Mold Toxins and Health


MoldHigh levels of airborne molds in your home, place of work, and other buildings you frequent are a source of chronic stress.

Many people are either unaware of or in denial about the severe health hazards involved with mold found in buildings. Omnipresent in the environment, molds are one of the two largest groups of fungi, the other being yeasts. Unlike plants, molds lack chlorophyll; they can’t produce the food they require from sunshine. Instead, they obtain food directly from decaying organic material, which allows them to thrive in dark, covered areas, often out of sight.

Common sources of airborne molds include water-damaged walls, foundations, and carpets, as well as contaminated heating, ventilation, and air-conditioning systems. The cellulose in moist building materials such as ceiling tiles, rotting wood, and the paper covering on Sheetrock make perfect substrates for molds to thrive on. Mold seen on metal, glass, or bathroom tile is feeding on an organic deposit from substances such as oils, dirt, or skin cells. Mold can even grow on organic debris trapped within fiberglass insulation. Given a food source, dampness, and an ideal temperature, opportunistic molds can flourish almost anywhere.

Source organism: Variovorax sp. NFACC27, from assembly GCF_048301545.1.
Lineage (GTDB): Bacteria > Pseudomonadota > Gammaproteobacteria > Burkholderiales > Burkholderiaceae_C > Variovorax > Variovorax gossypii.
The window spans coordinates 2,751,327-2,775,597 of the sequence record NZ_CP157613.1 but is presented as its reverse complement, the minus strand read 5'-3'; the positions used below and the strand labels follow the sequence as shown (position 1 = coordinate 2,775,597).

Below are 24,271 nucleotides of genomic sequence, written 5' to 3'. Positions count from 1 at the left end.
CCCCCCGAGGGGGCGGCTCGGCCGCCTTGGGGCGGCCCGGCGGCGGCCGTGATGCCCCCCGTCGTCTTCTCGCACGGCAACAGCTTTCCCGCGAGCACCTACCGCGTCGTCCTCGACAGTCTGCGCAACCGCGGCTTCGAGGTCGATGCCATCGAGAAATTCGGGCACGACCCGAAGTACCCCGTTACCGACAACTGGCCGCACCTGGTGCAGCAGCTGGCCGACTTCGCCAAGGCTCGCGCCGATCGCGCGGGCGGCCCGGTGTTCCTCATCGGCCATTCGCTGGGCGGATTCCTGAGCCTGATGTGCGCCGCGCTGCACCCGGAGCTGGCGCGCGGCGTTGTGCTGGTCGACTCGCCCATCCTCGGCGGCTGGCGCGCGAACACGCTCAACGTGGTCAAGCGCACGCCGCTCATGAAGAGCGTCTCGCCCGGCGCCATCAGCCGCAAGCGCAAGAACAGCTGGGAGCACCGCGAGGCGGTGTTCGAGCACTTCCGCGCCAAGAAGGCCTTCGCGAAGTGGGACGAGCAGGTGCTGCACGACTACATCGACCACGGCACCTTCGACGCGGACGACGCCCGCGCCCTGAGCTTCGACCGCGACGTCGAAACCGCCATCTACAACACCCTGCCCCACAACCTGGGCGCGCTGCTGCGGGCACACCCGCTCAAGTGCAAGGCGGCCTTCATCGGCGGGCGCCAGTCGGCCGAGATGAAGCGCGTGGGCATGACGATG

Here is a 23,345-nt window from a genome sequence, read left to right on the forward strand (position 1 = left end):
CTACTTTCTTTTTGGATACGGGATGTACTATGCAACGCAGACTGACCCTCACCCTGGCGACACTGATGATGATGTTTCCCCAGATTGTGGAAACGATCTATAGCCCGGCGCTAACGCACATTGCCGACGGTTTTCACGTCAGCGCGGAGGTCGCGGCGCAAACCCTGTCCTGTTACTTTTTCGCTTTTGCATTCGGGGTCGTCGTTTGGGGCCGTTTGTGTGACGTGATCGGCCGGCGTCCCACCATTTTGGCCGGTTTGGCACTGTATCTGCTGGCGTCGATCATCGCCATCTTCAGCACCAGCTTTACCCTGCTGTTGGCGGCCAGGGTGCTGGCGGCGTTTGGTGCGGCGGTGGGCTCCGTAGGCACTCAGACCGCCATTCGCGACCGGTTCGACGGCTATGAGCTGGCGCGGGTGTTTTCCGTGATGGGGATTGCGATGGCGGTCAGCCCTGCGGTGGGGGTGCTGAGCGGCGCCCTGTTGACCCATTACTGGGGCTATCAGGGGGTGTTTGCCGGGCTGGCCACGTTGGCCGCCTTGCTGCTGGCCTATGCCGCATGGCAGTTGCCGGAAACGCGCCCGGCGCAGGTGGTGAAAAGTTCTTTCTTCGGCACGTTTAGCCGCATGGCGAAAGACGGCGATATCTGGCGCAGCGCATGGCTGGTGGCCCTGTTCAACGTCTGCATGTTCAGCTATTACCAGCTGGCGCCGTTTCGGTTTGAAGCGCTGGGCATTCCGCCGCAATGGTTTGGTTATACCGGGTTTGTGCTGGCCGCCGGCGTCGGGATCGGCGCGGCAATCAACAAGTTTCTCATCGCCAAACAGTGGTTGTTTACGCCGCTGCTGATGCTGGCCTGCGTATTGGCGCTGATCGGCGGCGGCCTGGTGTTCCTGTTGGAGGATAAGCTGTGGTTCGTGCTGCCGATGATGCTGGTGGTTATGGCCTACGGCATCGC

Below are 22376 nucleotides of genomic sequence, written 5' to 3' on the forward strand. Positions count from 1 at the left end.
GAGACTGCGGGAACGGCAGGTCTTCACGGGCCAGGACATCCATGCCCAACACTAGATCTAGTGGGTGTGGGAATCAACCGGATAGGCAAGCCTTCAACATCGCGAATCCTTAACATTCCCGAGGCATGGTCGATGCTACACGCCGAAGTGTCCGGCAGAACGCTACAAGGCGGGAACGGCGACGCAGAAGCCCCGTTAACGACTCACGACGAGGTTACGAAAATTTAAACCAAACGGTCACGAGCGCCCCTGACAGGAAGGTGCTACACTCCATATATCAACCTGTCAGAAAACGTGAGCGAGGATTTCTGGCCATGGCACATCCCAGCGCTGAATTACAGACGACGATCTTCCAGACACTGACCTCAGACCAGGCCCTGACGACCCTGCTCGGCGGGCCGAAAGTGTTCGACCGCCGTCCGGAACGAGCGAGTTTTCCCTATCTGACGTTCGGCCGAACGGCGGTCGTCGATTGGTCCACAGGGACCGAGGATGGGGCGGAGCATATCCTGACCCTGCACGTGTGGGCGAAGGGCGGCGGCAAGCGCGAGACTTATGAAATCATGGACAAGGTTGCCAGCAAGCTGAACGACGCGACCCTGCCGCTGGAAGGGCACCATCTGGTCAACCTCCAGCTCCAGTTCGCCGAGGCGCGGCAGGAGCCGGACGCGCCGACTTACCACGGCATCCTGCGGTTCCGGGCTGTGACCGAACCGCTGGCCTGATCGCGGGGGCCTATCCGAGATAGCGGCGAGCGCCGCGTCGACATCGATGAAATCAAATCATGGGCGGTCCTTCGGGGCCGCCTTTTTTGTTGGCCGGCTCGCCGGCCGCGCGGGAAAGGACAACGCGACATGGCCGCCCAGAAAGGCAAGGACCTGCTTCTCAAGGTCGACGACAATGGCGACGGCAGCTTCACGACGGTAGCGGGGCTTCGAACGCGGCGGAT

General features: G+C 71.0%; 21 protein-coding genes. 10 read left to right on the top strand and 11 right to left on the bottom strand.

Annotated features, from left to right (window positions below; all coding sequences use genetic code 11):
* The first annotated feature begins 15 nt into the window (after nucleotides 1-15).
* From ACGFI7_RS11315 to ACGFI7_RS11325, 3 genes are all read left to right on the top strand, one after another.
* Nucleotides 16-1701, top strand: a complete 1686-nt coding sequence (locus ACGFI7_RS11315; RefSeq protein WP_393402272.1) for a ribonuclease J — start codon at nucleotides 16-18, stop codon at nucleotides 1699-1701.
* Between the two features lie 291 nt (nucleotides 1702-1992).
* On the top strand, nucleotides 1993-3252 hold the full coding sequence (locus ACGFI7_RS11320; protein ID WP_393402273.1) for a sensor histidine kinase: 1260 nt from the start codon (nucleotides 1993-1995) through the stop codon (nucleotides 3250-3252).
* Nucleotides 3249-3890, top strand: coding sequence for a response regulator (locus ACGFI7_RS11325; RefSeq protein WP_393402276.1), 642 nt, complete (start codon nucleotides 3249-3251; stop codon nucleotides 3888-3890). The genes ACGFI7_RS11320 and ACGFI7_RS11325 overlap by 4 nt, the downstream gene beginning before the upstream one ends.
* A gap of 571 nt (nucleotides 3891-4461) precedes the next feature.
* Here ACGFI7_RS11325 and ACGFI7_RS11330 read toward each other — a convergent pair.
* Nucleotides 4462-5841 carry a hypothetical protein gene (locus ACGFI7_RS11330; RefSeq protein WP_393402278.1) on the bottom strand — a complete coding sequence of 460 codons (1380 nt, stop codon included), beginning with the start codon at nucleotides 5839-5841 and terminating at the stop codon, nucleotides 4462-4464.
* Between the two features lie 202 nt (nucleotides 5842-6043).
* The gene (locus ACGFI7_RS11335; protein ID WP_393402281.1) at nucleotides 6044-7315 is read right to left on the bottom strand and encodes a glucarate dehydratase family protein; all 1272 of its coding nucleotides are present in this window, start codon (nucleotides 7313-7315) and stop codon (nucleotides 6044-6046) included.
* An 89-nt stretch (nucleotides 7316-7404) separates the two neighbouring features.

Mold damageSevere examples of building-related illness caused by mold infestations—and related lawsuits—have drawn national media attention. In the last decade, reports of schools, courthouses, and other public buildings being closed for major renovations or demolition because of extensive mold contamination have increased. Significant business, building, and real-estate interests aim to suppress important research and awareness of the dangers of mold to protect the bottom line.

Structures with chronic water or moisture problems are ideal places for mold to thrive. Colonies of mold can proliferate in the damp, dark spaces behind walls, above ceilings, and in aging air ducts. These molds—and the chemicals and toxins they produce—contaminate the air within a building. And beware, not all molds produce the characteristic musty odor. In fact, some produce no odor at all.

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